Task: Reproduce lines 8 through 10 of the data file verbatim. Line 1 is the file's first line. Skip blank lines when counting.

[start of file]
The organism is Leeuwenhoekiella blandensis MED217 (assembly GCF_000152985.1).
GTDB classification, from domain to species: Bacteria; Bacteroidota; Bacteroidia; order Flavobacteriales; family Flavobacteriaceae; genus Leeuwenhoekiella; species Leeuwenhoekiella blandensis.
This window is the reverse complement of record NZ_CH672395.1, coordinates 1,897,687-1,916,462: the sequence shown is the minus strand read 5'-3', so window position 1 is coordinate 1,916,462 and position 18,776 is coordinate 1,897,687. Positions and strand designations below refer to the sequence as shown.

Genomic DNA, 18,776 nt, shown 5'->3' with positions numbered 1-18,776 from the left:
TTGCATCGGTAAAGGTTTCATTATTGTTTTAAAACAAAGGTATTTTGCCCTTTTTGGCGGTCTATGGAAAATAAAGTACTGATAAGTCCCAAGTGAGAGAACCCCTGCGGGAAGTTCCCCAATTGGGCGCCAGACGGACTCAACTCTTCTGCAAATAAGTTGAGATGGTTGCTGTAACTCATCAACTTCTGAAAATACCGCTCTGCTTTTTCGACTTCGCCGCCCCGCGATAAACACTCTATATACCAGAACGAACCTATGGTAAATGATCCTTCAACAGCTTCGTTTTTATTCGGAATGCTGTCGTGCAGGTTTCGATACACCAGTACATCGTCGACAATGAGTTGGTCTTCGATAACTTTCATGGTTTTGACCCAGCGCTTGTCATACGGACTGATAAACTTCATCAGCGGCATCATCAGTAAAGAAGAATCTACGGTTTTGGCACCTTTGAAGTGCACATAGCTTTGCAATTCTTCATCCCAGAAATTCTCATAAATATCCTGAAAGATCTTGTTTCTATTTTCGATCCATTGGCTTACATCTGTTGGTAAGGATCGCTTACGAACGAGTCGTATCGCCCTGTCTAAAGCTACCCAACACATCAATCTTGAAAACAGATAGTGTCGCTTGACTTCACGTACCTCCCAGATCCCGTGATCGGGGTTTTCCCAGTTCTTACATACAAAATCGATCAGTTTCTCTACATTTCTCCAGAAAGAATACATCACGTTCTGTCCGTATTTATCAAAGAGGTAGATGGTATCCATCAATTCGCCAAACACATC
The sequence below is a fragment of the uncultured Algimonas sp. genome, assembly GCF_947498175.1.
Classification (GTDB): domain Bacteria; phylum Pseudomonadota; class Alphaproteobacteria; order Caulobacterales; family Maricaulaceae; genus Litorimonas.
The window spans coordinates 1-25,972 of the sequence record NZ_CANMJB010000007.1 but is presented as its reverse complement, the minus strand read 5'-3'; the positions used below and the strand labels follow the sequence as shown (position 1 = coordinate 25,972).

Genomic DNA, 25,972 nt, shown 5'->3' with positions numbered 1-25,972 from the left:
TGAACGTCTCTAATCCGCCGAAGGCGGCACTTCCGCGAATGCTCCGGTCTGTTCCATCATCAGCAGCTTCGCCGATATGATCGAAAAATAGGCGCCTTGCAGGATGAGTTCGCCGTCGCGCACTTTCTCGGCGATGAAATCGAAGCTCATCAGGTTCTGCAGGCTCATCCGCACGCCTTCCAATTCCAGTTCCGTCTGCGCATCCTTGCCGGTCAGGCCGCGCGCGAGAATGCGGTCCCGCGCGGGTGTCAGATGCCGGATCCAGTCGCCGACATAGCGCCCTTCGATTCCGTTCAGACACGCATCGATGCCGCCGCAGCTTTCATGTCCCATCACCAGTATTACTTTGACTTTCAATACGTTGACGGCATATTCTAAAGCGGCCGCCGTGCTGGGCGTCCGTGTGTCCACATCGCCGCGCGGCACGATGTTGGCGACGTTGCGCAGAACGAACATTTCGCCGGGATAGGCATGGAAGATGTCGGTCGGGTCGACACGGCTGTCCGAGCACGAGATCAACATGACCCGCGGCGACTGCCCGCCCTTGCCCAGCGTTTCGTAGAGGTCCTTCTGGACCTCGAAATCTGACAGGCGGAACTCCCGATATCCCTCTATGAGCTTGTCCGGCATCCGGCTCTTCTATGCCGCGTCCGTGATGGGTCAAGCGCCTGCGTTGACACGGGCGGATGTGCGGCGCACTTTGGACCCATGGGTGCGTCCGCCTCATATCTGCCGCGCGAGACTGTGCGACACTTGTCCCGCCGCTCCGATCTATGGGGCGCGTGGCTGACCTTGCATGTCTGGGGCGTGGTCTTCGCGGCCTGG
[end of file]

The window spans coordinates 1-25,972 of the sequence record NZ_CANMJB010000007.1 but is presented as its reverse complement, the minus strand read 5'-3'; the positions used below and the strand labels follow the sequence as shown (position 1 = coordinate 25,972).

Genomic DNA, 25,972 nt, shown 5'->3' with positions numbered 1-25,972 from the left:
TGAACGTCTCTAATCCGCCGAAGGCGGCACTTCCGCGAATGCTCCGGTCTGTTCCATCATCAGCAGCTTCGCCGATATGATCGAAAAATAGGCGCCTTGCAGGATGAGTTCGCCGTCGCGCACTTTCTCGGCGATGAAATCGAAGCTCATCAGGTTCTGCAGGCTCATCCGCACGCCTTCCAATTCCAGTTCCGTCTGCGCATCCTTGCCGGTCAGGCCGCGCGCGAGAATGCGGTCCCGCGCGGGTGTCAGATGCCGGATCCAGTCGCCGACATAGCGCCCTTCGATTCCGTTCAGACACGCATCGATGCCGCCGCAGCTTTCATGTCCCATCACCAGTATTACTTTGACTTTCAATACGTTGACGGCATATTCTAAAGCGGCCGCCGTGCTGGGCGTCCGTGTGTCCACATCGCCGCGCGGCACGATGTTGGCGACGTTGCGCAGAACGAACATTTCGCCGGGATAGGCATGGAAGATGTCGGTCGGGTCGACACGGCTGTCCGAGCACGAGATCAACATGACCCGCGGCGACTGCCCGCCCTTGCCCAGCGTTTCGTAGAGGTCCTTCTGGACCTCGAAATCTGACAGGCGGAACTCCCGATATCCCTCTATGAGCTTGTCCGGCATCCGGCTCTTCTATGCCGCGTCCGTGATGGGTCAAGCGCCTGCGTTGACACGGGCGGATGTGCGGCGCACTTTGGACCCATGGGTGCGTCCGCCTCATATCTGCCGCGCGAGACTGTGCGACACTTGTCCCGCCGCTCCGATCTATGGGGCGCGTGGCTGACCTTGCATGTCTGGGGCGTGGTCTTCGCGGCCTGG